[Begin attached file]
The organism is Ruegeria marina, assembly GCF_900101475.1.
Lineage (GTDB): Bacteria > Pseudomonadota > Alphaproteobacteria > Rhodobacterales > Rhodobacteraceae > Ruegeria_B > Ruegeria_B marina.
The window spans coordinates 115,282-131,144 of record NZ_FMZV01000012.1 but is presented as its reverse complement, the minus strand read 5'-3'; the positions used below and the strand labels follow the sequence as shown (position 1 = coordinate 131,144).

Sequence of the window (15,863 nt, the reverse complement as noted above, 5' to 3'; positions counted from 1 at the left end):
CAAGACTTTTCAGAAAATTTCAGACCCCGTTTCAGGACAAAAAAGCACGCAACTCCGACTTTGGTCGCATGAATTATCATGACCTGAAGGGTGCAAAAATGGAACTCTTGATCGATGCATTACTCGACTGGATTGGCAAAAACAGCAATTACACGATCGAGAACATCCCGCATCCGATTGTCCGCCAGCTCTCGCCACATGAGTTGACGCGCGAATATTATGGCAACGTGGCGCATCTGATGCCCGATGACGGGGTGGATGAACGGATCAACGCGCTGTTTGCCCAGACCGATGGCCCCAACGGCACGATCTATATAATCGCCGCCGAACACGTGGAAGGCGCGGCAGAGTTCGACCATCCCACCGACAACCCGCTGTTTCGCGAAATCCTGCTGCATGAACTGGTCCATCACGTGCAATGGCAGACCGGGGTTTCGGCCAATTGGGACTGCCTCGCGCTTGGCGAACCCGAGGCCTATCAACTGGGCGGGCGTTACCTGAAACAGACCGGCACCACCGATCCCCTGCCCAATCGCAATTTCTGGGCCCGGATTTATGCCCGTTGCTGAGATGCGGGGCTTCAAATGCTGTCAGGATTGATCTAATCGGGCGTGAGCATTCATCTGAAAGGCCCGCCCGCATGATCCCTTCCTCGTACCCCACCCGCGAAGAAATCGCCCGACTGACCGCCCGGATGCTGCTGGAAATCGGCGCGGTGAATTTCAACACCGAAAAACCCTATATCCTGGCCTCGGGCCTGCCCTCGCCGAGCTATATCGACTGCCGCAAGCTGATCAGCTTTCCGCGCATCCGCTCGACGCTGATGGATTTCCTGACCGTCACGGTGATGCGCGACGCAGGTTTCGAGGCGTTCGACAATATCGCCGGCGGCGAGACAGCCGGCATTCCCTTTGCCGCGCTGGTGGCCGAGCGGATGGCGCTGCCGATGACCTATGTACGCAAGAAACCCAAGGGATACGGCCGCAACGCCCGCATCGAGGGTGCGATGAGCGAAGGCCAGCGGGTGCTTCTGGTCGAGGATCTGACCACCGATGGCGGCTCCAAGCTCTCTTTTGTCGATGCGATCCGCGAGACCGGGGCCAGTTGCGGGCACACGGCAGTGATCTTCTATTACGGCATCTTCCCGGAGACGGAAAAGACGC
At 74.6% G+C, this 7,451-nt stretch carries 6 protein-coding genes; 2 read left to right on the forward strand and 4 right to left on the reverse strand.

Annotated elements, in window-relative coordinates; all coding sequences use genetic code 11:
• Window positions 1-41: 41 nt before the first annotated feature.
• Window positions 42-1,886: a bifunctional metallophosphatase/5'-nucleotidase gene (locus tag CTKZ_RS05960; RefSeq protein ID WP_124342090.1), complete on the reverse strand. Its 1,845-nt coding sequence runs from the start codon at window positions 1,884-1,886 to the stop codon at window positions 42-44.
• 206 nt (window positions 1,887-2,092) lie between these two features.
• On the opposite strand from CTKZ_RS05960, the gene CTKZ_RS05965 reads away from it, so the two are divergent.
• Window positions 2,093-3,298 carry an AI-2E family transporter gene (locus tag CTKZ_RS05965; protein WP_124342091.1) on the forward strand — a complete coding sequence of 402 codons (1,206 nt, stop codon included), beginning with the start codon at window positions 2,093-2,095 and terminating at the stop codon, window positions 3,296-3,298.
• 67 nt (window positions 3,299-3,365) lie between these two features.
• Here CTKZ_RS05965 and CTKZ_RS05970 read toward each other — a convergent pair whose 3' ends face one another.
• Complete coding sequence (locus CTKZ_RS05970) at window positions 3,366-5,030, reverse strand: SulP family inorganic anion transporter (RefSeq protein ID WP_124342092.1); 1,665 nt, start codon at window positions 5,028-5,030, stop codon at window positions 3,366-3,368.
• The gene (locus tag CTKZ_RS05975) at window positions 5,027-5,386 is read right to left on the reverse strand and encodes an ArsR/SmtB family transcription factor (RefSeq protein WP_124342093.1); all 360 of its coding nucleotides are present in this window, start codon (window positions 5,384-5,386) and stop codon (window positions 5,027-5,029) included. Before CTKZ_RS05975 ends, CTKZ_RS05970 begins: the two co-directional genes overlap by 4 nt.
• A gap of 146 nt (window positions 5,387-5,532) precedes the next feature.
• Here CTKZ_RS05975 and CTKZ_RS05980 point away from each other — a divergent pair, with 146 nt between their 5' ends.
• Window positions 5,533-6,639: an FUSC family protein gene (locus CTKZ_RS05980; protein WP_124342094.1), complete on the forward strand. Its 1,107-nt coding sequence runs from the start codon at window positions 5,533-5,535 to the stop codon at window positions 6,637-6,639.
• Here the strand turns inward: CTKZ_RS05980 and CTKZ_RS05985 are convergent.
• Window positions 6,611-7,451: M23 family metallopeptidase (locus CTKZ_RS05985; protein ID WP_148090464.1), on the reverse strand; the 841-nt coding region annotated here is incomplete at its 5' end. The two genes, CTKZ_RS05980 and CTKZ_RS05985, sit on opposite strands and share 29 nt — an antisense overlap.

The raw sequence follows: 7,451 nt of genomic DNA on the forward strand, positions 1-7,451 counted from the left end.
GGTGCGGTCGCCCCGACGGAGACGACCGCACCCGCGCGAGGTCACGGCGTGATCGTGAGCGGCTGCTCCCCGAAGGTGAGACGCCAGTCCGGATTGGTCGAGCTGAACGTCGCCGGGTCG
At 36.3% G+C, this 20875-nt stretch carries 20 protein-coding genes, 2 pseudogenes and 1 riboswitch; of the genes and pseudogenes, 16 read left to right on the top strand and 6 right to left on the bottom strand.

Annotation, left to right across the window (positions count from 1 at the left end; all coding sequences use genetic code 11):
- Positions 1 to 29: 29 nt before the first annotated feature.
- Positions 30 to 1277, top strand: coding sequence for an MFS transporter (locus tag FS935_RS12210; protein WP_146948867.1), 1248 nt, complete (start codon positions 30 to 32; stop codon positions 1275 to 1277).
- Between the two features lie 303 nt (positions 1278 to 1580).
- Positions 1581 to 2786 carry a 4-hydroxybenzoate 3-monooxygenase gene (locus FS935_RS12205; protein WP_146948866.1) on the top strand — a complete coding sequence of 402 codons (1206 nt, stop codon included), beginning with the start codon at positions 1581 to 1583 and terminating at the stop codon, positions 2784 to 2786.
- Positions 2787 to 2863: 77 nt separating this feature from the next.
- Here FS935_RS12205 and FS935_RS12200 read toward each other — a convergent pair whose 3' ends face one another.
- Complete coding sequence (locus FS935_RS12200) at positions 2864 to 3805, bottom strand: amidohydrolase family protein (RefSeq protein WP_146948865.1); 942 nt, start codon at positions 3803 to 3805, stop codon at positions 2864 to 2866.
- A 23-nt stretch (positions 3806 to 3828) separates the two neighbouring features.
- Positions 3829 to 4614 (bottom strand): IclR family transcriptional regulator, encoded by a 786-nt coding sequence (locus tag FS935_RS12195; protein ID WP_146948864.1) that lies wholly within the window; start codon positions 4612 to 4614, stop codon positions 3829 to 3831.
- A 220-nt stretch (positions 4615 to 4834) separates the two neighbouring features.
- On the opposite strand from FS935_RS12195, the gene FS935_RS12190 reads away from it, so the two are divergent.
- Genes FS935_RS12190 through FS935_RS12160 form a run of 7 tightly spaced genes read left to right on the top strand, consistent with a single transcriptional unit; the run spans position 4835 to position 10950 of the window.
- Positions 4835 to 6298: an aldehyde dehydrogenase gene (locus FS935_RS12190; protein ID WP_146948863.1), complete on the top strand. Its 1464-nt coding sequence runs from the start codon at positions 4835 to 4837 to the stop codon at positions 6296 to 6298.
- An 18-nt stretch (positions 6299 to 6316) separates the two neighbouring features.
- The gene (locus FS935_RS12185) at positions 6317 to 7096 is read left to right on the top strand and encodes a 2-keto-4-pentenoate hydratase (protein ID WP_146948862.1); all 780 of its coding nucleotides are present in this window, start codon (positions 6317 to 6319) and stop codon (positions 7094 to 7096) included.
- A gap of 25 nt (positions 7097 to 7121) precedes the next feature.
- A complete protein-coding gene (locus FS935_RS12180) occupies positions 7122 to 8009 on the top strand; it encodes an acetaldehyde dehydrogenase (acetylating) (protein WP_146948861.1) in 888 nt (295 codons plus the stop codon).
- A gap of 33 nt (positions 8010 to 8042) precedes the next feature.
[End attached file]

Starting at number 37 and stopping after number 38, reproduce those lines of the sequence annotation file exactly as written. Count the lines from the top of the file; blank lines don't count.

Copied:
- Genes FS935_RS12190 through FS935_RS12160 form a run of 7 tightly spaced genes read left to right on the top strand, consistent with a single transcriptional unit; the run spans position 4835 to position 10950 of the window.
- Positions 4835 to 6298: an aldehyde dehydrogenase gene (locus FS935_RS12190; protein ID WP_146948863.1), complete on the top strand. Its 1464-nt coding sequence runs from the start codon at positions 4835 to 4837 to the stop codon at positions 6296 to 6298.